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Adequate Recovery IS Possible as an LEO

 

Recovery seems to be a sticking point for a lot of first responders.  We deal with a lot of stress and experience critical incidents that can cause both short term and long term trauma.  The job comes with a crazy schedule and therefore a perceived lack of time, in many cases.  We add additional stress upon ourselves through training, both physically and mentally. 

 

So what can we do to help ourselves? How does recovery play a role in the life of an LEO?

 

Let’s start with what recovery means.  One definition is the following:

“A return to a normal state of health, mind or strength.” 

 

For us at Effective Fitness, that version is the most important to us.  We strive to give that to you after every workout session and beyond.  So how do we accomplish that?  

 

*Access the Free EFT Recovery Guide for Cops Here*

 

A Healthy Mind

 

A healthy state of mind for you will be different...

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Fun With Tourniquets: Blood Flow Restriction Training

 

What is Blood Flow Restriction Training? 

 

Blood flow restriction training (BFR) is a method of training that has rapidly gained popularity in the last 5-10 years both in the athletic performance and rehab spaces. However, it is not actually a new concept - experimentation with BFR began over 50 years ago, and it has been extensively studied and refined since then.

 

Put simply, BFR involves the application of tourniquets around the arms or legs while lifting weights or performing low intensity aerobic activities. The tourniquets are usually set to a specific individualized pressure that prevents venous blood flow from leaving the limbs but does not completely occlude arterial blood flow into the limbs. For resistance training, the pressure is typically applied for several sets of each exercise and then released in between exercises to allow blood flow to reperfuse the limbs. For low intensity aerobic activities, the pressure is usually applied in bouts of...

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5 Essentials for Prepared Cops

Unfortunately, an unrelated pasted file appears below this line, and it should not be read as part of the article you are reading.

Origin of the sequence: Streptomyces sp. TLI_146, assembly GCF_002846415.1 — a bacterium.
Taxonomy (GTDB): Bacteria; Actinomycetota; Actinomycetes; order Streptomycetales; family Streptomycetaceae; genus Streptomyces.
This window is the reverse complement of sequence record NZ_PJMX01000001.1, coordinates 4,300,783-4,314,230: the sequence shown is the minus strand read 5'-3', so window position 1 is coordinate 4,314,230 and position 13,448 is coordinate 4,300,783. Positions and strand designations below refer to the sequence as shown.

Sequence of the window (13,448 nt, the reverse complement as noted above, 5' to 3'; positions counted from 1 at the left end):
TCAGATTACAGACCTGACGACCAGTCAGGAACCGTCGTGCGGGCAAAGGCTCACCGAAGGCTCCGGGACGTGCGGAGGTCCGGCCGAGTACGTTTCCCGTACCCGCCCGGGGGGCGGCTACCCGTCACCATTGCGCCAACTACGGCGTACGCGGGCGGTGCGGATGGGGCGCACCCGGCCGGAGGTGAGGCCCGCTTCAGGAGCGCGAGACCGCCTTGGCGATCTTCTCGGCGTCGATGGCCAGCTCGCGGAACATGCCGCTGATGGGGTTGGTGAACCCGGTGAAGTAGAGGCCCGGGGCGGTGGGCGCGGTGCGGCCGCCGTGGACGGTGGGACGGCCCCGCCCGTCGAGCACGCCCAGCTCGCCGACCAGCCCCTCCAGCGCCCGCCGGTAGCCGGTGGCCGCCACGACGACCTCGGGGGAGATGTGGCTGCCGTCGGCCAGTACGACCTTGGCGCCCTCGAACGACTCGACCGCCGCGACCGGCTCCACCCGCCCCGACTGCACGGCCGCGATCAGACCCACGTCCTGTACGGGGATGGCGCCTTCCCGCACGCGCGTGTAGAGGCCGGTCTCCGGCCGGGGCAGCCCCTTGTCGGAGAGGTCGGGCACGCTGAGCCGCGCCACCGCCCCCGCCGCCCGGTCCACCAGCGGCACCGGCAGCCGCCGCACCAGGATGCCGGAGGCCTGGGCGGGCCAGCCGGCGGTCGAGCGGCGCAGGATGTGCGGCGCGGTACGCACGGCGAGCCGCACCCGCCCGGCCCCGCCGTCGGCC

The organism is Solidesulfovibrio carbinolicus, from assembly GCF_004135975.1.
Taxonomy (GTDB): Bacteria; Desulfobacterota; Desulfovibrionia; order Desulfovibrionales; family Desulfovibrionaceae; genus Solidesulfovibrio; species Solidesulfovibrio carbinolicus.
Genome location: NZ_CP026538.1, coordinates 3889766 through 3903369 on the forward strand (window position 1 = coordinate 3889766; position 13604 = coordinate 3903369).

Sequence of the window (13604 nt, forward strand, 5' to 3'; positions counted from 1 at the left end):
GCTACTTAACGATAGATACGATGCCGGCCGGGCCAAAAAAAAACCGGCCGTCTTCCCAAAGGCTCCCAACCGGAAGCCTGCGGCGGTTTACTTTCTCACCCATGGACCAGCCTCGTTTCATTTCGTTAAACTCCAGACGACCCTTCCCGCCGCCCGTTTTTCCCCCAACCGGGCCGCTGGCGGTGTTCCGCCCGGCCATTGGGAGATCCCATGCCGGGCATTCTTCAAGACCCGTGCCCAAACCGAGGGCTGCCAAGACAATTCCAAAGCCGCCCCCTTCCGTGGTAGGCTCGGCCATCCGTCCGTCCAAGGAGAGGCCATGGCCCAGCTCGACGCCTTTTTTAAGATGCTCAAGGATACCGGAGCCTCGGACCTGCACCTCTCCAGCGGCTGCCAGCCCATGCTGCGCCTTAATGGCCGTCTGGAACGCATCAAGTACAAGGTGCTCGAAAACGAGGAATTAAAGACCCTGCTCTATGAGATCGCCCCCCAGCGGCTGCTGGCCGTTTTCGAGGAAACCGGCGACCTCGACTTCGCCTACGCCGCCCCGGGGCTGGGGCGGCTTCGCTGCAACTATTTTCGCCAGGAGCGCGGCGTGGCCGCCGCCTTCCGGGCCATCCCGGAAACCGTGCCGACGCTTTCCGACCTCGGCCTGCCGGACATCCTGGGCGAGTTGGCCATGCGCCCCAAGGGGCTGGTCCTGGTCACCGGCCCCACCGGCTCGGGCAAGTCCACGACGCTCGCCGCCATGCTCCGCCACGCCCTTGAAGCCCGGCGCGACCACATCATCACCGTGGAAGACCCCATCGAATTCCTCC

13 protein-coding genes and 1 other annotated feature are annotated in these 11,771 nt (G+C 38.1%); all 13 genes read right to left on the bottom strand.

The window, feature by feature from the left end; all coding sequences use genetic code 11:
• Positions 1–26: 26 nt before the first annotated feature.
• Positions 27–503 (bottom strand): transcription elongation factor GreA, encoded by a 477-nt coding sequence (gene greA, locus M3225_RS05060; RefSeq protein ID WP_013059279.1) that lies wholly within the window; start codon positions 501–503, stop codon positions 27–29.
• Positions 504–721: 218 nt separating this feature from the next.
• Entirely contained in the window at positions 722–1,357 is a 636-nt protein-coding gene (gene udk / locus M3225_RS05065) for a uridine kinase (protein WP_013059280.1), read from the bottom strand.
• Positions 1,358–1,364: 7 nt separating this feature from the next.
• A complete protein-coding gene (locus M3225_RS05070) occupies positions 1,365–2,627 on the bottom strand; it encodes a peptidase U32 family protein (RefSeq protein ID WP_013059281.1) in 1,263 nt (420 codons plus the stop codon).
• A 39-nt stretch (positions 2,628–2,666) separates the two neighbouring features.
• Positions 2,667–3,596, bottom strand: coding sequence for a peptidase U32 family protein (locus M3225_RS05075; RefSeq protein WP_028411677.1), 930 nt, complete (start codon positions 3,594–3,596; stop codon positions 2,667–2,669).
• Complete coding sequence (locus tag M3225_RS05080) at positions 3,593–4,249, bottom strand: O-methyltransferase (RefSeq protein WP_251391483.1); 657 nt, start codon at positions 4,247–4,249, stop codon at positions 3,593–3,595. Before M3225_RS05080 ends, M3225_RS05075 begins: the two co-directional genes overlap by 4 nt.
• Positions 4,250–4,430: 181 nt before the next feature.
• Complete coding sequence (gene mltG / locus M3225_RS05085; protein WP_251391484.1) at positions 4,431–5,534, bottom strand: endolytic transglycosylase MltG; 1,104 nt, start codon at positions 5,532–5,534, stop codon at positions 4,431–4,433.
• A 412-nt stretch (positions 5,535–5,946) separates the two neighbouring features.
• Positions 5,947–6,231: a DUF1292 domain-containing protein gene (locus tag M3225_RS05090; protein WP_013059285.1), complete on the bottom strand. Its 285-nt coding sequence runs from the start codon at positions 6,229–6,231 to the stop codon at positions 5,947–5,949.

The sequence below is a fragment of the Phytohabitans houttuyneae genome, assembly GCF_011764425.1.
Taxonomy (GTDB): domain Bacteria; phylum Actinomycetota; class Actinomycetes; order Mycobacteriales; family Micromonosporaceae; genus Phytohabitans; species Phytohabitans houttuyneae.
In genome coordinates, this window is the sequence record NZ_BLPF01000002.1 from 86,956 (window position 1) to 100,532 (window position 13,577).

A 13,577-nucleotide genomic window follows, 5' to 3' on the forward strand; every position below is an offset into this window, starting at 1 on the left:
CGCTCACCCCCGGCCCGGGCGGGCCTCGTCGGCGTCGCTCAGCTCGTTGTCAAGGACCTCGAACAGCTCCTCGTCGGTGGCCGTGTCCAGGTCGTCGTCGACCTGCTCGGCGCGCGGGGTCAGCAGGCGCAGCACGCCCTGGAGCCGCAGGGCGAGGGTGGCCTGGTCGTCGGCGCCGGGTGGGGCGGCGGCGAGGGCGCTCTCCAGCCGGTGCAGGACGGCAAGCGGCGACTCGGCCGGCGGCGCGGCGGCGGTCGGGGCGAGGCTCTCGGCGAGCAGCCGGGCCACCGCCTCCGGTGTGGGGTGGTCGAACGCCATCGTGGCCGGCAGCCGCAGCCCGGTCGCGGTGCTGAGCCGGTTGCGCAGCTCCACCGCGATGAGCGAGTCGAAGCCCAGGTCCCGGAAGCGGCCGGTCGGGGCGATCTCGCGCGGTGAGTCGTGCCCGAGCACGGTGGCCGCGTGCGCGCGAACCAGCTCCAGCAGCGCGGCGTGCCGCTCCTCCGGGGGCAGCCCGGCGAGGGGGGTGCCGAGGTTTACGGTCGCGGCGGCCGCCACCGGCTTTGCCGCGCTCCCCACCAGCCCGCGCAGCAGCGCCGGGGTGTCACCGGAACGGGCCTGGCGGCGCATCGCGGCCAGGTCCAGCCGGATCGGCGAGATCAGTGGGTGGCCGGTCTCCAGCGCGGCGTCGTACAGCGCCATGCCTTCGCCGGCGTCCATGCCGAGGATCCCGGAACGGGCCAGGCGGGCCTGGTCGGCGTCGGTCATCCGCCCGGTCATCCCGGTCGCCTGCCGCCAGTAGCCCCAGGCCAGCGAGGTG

The realm of Law Enforcement and the gear that comes with it is no secret to those of us in the profession.

 

Neither is it a secret that officers range from the barely prepared... to the over-the-top-gear-whore.

 

I have been in this career for over 20 years and just like the Farmers Insurance commercials say; I know a thing or two because I’ve seen a thing or two.  Over the years I have come to realize that everyone has their own sense of how prepared they should be for patrol.  I know that I certainly have my own thoughts.  And those thoughts may not match everyone or anyone else’s.   Just because you have all the gear and gadgets in the world does not mean that you are prepared for the job.

 

What I have seen is that a lack of preparedness on patrol leads to a lack of confidence and skill.

 

There are simple ways to make sure that you are prepared for your shift in order to be the best officer you can be for yourself,...

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Your Body and Brain on Booze

 

I recently competed in a SWAT competition which was a two day event consisting of a day of scenarios involving role-players and NLTA (non-lethal training ammo), followed by a day of shooting and physical fitness events.

 

As part of my preparations for this, I took a month off from drinking any type of alcohol. Since many are currently embarking on the “Sober October” challenge, I felt now was the perfect time to write this blog post. 

 

Excessive alcohol consumption has always been a part of the worlds I’ve lived in.

 

As an Army 2nd Lieutenant, I (along with everyone I was around) would binge drink every day of the week, then get up at 4:30 am, work out, go about the day, work out a second time, and repeat the whole process again and again (during that time of my life, I was setting new strength PRs and running sub 6:00 miles at almost 5,000 ft of elevation).

 

And of course, cop parties/weddings never have a shortage of alcohol....

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5 Reasons for LEOs to Train with a Sandbag

 

#1 A TRAINING TOOL FOR ANY GOAL

 

Depending on the program utilized, the sandbag can be used to develop strength, power, conditioning, endurance, and even mobility.

 

Strength? Load it as heavy as you see fit and lift it.

Power? Throw it, clean it.

Conditioning? Use it for a MetCon or any variation of high intensity training.

Endurance? Use a lighter weight for a longer period of time, more repetitions, or even carry it around like a rucksack.

Mobility? Try the Sandbag Get Up! Also… Train through full range of motion with load and your mobility is bound to improve.

 

FREE DOWNLOAD- Top 7 Sandbag Exercises for LEOs

 

#2 VERSATILITY

 

There are not many training tools available that can become the “all in one” like the sandbag can. It mimic movements of a barbell, dumbbells, kettlebells, weight vest, etc., all while adding the factor of instability which is crucial to the LEO. 

 

 

#3 TRANSFERABILITY TO OCCUPATIONAL...

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7 Academy Diet Tips for Cops